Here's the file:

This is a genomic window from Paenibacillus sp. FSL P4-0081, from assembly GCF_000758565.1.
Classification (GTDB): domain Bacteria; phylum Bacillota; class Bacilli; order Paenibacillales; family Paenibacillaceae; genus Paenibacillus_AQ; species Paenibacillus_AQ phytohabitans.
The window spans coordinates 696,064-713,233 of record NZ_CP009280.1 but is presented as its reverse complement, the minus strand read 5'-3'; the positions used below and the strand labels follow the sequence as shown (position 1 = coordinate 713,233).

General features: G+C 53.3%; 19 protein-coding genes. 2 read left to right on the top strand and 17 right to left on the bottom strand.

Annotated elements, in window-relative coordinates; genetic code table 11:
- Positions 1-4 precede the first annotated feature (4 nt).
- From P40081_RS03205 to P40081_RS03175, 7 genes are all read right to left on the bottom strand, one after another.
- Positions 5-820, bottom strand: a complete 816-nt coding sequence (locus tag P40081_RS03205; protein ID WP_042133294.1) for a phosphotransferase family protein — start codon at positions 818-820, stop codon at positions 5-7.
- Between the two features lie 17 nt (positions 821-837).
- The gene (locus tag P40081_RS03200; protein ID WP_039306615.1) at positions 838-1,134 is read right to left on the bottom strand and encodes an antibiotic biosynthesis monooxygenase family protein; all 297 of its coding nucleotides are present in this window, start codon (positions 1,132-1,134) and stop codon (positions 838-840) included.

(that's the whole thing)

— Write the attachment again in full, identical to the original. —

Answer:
This is a genomic window from Paenibacillus sp. FSL P4-0081, from assembly GCF_000758565.1.
Classification (GTDB): domain Bacteria; phylum Bacillota; class Bacilli; order Paenibacillales; family Paenibacillaceae; genus Paenibacillus_AQ; species Paenibacillus_AQ phytohabitans.
The window spans coordinates 696,064-713,233 of record NZ_CP009280.1 but is presented as its reverse complement, the minus strand read 5'-3'; the positions used below and the strand labels follow the sequence as shown (position 1 = coordinate 713,233).

General features: G+C 53.3%; 19 protein-coding genes. 2 read left to right on the top strand and 17 right to left on the bottom strand.

Annotated elements, in window-relative coordinates; genetic code table 11:
- Positions 1-4 precede the first annotated feature (4 nt).
- From P40081_RS03205 to P40081_RS03175, 7 genes are all read right to left on the bottom strand, one after another.
- Positions 5-820, bottom strand: a complete 816-nt coding sequence (locus tag P40081_RS03205; protein ID WP_042133294.1) for a phosphotransferase family protein — start codon at positions 818-820, stop codon at positions 5-7.
- Between the two features lie 17 nt (positions 821-837).
- The gene (locus tag P40081_RS03200; protein ID WP_039306615.1) at positions 838-1,134 is read right to left on the bottom strand and encodes an antibiotic biosynthesis monooxygenase family protein; all 297 of its coding nucleotides are present in this window, start codon (positions 1,132-1,134) and stop codon (positions 838-840) included.